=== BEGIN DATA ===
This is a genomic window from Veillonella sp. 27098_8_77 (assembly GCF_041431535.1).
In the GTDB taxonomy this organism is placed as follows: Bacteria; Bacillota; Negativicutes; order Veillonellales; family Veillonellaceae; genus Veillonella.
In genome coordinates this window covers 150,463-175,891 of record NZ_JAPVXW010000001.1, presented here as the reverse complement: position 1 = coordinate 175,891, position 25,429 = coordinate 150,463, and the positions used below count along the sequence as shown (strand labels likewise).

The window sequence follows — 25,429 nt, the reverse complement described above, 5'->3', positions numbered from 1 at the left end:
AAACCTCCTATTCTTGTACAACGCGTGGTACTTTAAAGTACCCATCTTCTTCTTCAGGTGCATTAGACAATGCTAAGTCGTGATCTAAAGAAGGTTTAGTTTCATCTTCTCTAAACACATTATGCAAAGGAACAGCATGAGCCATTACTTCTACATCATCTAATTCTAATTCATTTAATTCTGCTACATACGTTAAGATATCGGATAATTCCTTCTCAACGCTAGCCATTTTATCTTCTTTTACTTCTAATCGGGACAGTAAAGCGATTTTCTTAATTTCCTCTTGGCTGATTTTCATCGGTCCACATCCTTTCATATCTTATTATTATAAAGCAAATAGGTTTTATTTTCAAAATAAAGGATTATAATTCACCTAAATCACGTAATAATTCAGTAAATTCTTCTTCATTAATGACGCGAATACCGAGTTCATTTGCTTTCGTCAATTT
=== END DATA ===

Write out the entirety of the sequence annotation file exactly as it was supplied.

This is a genomic window from Veillonella sp. 27098_8_77 (assembly GCF_041431535.1).
In the GTDB taxonomy this organism is placed as follows: Bacteria; Bacillota; Negativicutes; order Veillonellales; family Veillonellaceae; genus Veillonella.
In genome coordinates this window covers 150,463-175,891 of record NZ_JAPVXW010000001.1, presented here as the reverse complement: position 1 = coordinate 175,891, position 25,429 = coordinate 150,463, and the positions used below count along the sequence as shown (strand labels likewise).

The window sequence follows — 25,429 nt, the reverse complement described above, 5'->3', positions numbered from 1 at the left end:
AAACCTCCTATTCTTGTACAACGCGTGGTACTTTAAAGTACCCATCTTCTTCTTCAGGTGCATTAGACAATGCTAAGTCGTGATCTAAAGAAGGTTTAGTTTCATCTTCTCTAAACACATTATGCAAAGGAACAGCATGAGCCATTACTTCTACATCATCTAATTCTAATTCATTTAATTCTGCTACATACGTTAAGATATCGGATAATTCCTTCTCAACGCTAGCCATTTTATCTTCTTTTACTTCTAATCGGGACAGTAAAGCGATTTTCTTAATTTCCTCTTGGCTGATTTTCATCGGTCCACATCCTTTCATATCTTATTATTATAAAGCAAATAGGTTTTATTTTCAAAATAAAGGATTATAATTCACCTAAATCACGTAATAATTCAGTAAATTCTTCTTCATTAATGACGCGAATACCGAGTTCATTTGCTTTCGTCAATTT